Russel Brothers Limited   OWEN SOUND, ONTARIO   Steelcraft Boat Builders
La Trenche

Canadian List of Shipping 1956: La Trenche [C.192798] registered at Montreal; built at Owen Sound in 1950. 35'1 x 10' x 4'3; 11 g.t.; 7 n.t.; 165 hp. Owned by St. Maurice River Drive Co. Ltd., Trois Riviers, Québec. Canadian List of Shipping 1970: Steel tug La Trenche [C.192798] registered at Montreal. Built at Owen Sound in 1950. 35'; 11 g.t. Transport Canada List 2002: Built by Russel-Hipwell Engine Co., Owen Sound, Ont. Transport Canada List 2003: Owned by Raymond Lefebvre & Sons Ltd., Prouxville, Québec.

This small tug was built in 1950 by Russel Brothers of Owen Sound, ON as the La Trenche for the St. Maurice River Drive Company of Trois-Rivieres, QC. She was later acquired by Raymond Lefebvre & Sons Limited. Ocean Group of Quebec, QC eventually acquired the La Trenche. Type: Single Screw Tugboat Year Built: 1950 Builder: Russel Bros. Ltd., Owen Sound, ON Horsepower: 250 bhp Length: 35' 01? Breadth: 10' 00? Depth: 4' 04? Port of Registry: Montreal, QC.

YC notes: In 1957 in front of the La Trenche Dam, the propellor guard of the La Trenche broke. NO problem, the big crane on the Dam will simply lift the back of the boat to fix the problem....Just like a toy!
After the first boat transfer from Rapide-Blanc to La Trenche involving the Rapide-Blanc,
the La Trenche was brought back to the Rapide-Blanc Reservoir and stayed there till 1998!

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YC notes: And the Young Réjean Boisvert will try to fix it waiting my father (Roger Cloutier) to weld the rod back in place! That was before the propellor guard was closed!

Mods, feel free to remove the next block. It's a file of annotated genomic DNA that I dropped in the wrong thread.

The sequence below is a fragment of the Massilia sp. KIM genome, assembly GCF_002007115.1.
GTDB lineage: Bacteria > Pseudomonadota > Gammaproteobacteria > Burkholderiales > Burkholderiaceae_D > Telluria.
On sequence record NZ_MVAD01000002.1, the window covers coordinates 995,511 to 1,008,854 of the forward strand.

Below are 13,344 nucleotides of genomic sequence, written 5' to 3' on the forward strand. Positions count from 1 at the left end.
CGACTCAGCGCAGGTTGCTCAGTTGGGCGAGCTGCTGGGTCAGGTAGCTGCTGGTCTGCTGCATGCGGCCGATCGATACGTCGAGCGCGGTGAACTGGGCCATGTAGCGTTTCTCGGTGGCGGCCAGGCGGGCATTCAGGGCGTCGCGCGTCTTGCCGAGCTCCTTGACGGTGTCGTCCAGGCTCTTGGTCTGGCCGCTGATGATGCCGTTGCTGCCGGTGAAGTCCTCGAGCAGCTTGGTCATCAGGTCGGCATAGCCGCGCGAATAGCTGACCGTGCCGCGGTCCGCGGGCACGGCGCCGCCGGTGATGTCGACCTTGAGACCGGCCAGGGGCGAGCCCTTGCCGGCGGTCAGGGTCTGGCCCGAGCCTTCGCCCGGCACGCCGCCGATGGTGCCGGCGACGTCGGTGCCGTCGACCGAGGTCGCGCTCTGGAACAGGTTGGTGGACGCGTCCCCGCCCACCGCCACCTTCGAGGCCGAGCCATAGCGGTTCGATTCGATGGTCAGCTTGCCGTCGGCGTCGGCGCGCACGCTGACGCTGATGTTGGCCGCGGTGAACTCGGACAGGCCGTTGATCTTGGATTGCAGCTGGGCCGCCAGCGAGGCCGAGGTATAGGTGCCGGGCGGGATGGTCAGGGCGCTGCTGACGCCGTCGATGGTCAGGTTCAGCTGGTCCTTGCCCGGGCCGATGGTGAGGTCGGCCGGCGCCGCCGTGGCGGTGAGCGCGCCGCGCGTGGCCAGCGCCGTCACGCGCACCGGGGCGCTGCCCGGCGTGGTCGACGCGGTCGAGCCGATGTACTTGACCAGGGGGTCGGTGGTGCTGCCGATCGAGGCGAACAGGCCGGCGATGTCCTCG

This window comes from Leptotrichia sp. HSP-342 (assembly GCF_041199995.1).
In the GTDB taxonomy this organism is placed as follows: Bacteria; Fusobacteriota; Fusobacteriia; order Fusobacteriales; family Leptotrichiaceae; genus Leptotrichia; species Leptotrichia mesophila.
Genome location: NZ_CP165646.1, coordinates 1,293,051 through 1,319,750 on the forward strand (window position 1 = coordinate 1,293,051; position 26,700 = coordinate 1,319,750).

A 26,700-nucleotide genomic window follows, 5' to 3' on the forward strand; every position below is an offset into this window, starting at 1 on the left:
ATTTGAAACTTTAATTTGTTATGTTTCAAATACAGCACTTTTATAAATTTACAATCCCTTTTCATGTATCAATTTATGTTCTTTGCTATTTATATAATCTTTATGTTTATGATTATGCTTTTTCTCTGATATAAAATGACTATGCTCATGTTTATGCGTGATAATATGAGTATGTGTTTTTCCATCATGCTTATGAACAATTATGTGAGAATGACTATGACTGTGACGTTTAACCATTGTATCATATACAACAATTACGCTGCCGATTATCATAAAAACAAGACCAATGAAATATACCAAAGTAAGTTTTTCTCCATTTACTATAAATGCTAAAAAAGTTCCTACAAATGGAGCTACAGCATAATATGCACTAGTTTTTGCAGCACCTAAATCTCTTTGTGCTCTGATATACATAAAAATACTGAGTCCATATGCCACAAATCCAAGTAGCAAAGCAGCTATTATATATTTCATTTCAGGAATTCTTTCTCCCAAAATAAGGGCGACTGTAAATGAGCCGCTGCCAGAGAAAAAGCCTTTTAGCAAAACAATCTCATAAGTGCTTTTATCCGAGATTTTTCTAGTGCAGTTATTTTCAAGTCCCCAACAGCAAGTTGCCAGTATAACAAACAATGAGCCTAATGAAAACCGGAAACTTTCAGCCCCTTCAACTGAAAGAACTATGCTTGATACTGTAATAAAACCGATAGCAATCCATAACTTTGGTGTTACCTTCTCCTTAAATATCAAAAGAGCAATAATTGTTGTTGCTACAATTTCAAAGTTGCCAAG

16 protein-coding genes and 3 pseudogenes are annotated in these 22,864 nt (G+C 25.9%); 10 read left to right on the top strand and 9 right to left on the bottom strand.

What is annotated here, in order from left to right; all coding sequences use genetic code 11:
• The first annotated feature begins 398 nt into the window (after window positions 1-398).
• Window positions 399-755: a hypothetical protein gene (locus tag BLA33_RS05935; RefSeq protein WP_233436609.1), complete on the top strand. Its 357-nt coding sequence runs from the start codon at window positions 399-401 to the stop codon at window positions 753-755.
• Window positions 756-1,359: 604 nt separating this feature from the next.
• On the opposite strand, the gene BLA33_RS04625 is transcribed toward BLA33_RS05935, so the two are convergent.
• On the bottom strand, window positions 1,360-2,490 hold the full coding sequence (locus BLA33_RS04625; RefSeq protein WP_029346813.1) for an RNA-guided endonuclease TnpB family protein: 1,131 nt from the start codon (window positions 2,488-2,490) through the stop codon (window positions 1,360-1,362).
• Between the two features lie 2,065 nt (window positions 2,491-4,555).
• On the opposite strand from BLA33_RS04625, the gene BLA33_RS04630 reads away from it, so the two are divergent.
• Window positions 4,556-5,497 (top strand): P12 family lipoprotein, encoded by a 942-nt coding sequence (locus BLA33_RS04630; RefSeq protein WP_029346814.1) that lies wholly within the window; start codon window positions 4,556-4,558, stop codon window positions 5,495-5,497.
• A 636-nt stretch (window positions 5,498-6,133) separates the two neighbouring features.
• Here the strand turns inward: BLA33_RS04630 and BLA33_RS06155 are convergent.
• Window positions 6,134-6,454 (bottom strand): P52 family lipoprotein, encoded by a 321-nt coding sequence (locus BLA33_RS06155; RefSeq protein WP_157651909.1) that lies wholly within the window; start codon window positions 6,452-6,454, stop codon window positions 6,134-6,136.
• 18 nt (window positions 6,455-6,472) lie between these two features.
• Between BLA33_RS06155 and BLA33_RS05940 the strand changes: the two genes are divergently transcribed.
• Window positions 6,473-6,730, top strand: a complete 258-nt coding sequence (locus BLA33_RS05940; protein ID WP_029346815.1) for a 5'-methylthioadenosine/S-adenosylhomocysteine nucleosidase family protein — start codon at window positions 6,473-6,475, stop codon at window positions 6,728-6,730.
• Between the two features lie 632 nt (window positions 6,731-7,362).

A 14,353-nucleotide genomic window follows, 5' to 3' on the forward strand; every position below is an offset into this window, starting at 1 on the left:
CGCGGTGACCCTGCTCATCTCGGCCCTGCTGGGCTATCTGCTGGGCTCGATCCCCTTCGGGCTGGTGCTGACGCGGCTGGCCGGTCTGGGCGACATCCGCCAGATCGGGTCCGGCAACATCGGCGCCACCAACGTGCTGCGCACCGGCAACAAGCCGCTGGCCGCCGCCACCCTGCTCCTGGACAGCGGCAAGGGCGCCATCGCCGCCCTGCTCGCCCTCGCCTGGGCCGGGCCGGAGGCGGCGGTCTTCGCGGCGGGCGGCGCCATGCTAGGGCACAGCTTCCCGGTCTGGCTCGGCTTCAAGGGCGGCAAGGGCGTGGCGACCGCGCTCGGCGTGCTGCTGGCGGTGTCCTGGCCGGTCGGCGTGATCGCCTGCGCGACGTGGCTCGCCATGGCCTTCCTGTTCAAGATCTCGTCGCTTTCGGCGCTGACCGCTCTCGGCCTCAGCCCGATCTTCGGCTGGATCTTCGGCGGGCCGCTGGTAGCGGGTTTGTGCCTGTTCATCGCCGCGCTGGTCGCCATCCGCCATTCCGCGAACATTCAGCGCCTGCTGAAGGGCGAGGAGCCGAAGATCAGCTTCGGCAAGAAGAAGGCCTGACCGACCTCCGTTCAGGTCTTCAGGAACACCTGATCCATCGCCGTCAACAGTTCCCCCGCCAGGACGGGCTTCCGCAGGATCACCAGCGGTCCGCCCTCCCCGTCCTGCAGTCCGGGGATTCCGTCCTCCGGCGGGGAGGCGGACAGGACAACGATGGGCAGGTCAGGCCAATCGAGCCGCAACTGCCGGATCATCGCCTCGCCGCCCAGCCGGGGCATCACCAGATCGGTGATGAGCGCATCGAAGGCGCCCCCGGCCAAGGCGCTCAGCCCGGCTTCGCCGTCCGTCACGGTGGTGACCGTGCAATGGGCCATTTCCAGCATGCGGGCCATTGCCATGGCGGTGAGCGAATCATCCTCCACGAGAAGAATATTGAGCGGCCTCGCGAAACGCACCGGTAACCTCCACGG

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Photo by Réjean Boisvert
  Yves Cloutier notes: La Trenche backing up in front of the log chute at La Trenche dam. You always had to be carefull not to hit the boom where the water jets are installed.... Here is how to do this manoeuver on La Trenche, R J Beaumont, Henry Sorgius and others similar tugs with the original transmission.

When you are close to the lug chute, close enough not to Jam your bunch of logs in front of it!.... let's say 5 to 10 yards...

1.- Bring the throttle handle to idle (short handle to your left in front), engage the transmission to reverse (long handle on your right), push the throttle to rev the engine enough to stop the boat and back up a few yards. The chute is close!, very close !

2.- Return the throttle handle to idle, release the winch break (pedal to your left), engage the winch (handle behind you) to lift the wooden piece in front of the boat. When the piece is up, engage the winch break to lock every thing in place.

3.- Turn the wheel to your right (caution here, the propeller will pull the rudder after it passes the middle point, the wheel can turn pretty fast!), apply full power on reverse to turn opposite to the water jet. Always watch not to hit anything on the other side.

4.- When the boat is half turned, release the throttle, turn the whell to the left, engage transmission forward, apply power and get out of there.

It's amazing to see how the boat turns on itself when you engage forward to full power after you have started the turning manoeuver on reverse!

Doing this trick about 40 time a day, you had to rely on your machine, any failure: engine, rudder, transmission, winch or broken steel wire; would put you in serious trouble in front of the chute, not a good spot !!!


From Mac Mackay's excellent Tugfax blog about Halifax boats WEDNESDAY, JULY 20, 2011
Russel tugs - do they last forever?
La Trenche was built in 1950. It is seen here working on a bridge
project at St-François du Lac for Groupe Océan.


For more Russel exhibits visit Owen Sound Marine & Rail Museum 1165 1st Ave West, Owen Sound, ON N4K 4K8
(519) 371-3333